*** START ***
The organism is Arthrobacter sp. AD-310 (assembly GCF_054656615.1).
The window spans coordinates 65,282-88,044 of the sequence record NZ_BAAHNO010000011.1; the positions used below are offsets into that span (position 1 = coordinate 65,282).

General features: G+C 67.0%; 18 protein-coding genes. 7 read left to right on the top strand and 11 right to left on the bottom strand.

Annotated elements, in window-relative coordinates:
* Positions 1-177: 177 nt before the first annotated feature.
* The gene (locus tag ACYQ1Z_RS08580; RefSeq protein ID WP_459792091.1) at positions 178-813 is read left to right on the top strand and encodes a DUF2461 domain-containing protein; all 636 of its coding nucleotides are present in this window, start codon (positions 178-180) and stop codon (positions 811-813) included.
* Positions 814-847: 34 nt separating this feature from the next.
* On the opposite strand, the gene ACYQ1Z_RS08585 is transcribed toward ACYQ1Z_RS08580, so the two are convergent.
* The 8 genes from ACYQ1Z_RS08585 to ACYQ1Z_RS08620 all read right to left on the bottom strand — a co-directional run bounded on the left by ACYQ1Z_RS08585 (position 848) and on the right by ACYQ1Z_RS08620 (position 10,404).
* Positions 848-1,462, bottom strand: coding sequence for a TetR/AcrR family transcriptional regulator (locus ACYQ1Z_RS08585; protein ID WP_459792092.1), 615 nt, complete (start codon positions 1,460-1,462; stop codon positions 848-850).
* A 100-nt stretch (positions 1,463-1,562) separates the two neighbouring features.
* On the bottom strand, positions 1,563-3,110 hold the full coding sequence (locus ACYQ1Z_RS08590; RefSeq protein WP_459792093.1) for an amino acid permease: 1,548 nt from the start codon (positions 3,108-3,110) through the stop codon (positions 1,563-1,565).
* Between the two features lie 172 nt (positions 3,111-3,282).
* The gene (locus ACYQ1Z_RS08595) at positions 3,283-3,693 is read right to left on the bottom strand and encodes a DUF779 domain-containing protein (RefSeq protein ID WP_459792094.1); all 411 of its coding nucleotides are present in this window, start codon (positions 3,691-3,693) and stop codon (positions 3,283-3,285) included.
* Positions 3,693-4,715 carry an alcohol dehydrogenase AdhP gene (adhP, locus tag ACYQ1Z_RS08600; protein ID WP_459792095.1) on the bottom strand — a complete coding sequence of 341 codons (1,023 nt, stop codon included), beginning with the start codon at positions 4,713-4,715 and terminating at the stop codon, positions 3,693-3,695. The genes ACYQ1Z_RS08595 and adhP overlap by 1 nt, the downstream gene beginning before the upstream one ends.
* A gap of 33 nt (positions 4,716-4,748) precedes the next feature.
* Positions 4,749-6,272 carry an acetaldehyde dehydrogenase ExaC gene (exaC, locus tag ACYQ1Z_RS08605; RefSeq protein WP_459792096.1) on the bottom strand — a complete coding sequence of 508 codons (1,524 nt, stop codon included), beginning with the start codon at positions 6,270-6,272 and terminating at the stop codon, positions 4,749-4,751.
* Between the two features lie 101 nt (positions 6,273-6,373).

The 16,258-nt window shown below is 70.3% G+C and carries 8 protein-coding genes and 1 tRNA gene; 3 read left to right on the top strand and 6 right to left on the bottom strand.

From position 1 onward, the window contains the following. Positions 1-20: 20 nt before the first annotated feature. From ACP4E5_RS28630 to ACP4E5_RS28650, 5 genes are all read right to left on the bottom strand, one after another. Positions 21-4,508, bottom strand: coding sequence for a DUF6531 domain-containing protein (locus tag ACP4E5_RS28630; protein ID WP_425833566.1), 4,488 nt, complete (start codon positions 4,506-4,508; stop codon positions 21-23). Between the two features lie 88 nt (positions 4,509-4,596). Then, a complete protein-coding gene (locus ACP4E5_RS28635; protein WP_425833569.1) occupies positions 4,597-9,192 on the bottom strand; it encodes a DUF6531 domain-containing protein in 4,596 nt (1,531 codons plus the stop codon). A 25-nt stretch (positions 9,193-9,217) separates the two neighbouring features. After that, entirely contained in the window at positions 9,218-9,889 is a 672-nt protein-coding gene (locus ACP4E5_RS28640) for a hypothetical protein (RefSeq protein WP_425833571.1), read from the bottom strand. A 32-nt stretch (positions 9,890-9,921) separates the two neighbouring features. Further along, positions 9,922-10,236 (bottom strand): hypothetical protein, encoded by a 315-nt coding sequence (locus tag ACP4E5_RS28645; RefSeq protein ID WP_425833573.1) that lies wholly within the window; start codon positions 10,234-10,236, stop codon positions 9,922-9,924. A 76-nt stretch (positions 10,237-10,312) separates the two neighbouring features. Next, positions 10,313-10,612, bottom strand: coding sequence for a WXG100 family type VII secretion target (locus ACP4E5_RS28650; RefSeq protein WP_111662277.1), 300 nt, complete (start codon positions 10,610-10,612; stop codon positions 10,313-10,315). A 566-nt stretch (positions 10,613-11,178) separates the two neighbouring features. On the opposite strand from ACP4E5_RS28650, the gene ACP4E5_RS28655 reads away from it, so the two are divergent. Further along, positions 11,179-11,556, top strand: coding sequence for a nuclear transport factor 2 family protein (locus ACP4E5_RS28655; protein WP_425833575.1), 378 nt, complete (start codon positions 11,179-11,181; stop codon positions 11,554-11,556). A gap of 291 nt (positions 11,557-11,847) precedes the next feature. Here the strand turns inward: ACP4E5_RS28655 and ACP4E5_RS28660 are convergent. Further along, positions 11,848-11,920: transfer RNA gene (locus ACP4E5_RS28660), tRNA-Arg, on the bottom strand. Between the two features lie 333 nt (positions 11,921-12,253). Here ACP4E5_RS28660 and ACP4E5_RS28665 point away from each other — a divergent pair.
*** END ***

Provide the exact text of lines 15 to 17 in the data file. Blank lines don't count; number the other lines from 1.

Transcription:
* Positions 3,693-4,715 carry an alcohol dehydrogenase AdhP gene (adhP, locus tag ACYQ1Z_RS08600; protein ID WP_459792095.1) on the bottom strand — a complete coding sequence of 341 codons (1,023 nt, stop codon included), beginning with the start codon at positions 4,713-4,715 and terminating at the stop codon, positions 3,693-3,695. The genes ACYQ1Z_RS08595 and adhP overlap by 1 nt, the downstream gene beginning before the upstream one ends.
* A gap of 33 nt (positions 4,716-4,748) precedes the next feature.
* Positions 4,749-6,272 carry an acetaldehyde dehydrogenase ExaC gene (exaC, locus tag ACYQ1Z_RS08605; RefSeq protein WP_459792096.1) on the bottom strand — a complete coding sequence of 508 codons (1,524 nt, stop codon included), beginning with the start codon at positions 6,270-6,272 and terminating at the stop codon, positions 4,749-4,751.